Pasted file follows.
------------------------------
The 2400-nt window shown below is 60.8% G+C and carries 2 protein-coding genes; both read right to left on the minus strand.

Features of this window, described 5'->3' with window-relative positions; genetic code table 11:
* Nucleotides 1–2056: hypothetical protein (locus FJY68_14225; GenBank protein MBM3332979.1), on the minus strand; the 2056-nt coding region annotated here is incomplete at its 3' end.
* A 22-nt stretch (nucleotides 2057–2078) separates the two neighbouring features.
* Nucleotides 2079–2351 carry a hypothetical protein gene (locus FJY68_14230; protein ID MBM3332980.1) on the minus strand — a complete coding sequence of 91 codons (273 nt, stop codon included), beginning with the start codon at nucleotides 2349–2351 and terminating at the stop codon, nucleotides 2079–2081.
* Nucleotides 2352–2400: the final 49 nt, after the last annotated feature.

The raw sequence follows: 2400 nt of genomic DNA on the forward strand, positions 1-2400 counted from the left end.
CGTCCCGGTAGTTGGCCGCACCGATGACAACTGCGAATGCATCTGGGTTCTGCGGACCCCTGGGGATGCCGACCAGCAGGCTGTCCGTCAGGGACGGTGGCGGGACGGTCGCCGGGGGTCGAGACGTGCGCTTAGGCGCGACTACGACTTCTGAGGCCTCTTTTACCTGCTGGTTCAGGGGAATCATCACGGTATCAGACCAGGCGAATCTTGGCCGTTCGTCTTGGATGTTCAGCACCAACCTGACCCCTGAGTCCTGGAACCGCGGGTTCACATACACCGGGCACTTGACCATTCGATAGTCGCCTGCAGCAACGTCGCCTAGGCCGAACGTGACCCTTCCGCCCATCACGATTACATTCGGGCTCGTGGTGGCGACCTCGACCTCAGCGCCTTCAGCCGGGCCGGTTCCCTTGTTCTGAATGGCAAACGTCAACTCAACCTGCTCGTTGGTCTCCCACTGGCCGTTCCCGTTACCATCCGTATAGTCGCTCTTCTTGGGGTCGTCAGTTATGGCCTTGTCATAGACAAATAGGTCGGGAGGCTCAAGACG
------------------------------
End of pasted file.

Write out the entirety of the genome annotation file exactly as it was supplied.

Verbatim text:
The 2400-nt window shown below is 60.8% G+C and carries 2 protein-coding genes; both read right to left on the minus strand.

Features of this window, described 5'->3' with window-relative positions; genetic code table 11:
* Nucleotides 1–2056: hypothetical protein (locus FJY68_14225; GenBank protein MBM3332979.1), on the minus strand; the 2056-nt coding region annotated here is incomplete at its 3' end.
* A 22-nt stretch (nucleotides 2057–2078) separates the two neighbouring features.
* Nucleotides 2079–2351 carry a hypothetical protein gene (locus FJY68_14230; protein ID MBM3332980.1) on the minus strand — a complete coding sequence of 91 codons (273 nt, stop codon included), beginning with the start codon at nucleotides 2349–2351 and terminating at the stop codon, nucleotides 2079–2081.
* Nucleotides 2352–2400: the final 49 nt, after the last annotated feature.

The raw sequence follows: 2400 nt of genomic DNA on the forward strand, positions 1-2400 counted from the left end.
CGTCCCGGTAGTTGGCCGCACCGATGACAACTGCGAATGCATCTGGGTTCTGCGGACCCCTGGGGATGCCGACCAGCAGGCTGTCCGTCAGGGACGGTGGCGGGACGGTCGCCGGGGGTCGAGACGTGCGCTTAGGCGCGACTACGACTTCTGAGGCCTCTTTTACCTGCTGGTTCAGGGGAATCATCACGGTATCAGACCAGGCGAATCTTGGCCGTTCGTCTTGGATGTTCAGCACCAACCTGACCCCTGAGTCCTGGAACCGCGGGTTCACATACACCGGGCACTTGACCATTCGATAGTCGCCTGCAGCAACGTCGCCTAGGCCGAACGTGACCCTTCCGCCCATCACGATTACATTCGGGCTCGTGGTGGCGACCTCGACCTCAGCGCCTTCAGCCGGGCCGGTTCCCTTGTTCTGAATGGCAAACGTCAACTCAACCTGCTCGTTGGTCTCCCACTGGCCGTTCCCGTTACCATCCGTATAGTCGCTCTTCTTGGGGTCGTCAGTTATGGCCTTGTCATAGACAAATAGGTCGGGAGGCTCAAGACG